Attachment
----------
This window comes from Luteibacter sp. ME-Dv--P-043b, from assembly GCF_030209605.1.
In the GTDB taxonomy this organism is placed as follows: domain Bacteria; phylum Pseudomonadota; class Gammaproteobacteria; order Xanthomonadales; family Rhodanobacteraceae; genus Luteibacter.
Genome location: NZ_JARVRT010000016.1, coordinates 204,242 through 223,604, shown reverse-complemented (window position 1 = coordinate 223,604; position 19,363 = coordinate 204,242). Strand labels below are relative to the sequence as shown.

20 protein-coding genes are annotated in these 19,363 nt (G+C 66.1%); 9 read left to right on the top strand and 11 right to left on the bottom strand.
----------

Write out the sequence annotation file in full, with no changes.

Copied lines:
This window comes from Luteibacter sp. ME-Dv--P-043b, from assembly GCF_030209605.1.
In the GTDB taxonomy this organism is placed as follows: domain Bacteria; phylum Pseudomonadota; class Gammaproteobacteria; order Xanthomonadales; family Rhodanobacteraceae; genus Luteibacter.
Genome location: NZ_JARVRT010000016.1, coordinates 204,242 through 223,604, shown reverse-complemented (window position 1 = coordinate 223,604; position 19,363 = coordinate 204,242). Strand labels below are relative to the sequence as shown.

20 protein-coding genes are annotated in these 19,363 nt (G+C 66.1%); 9 read left to right on the top strand and 11 right to left on the bottom strand.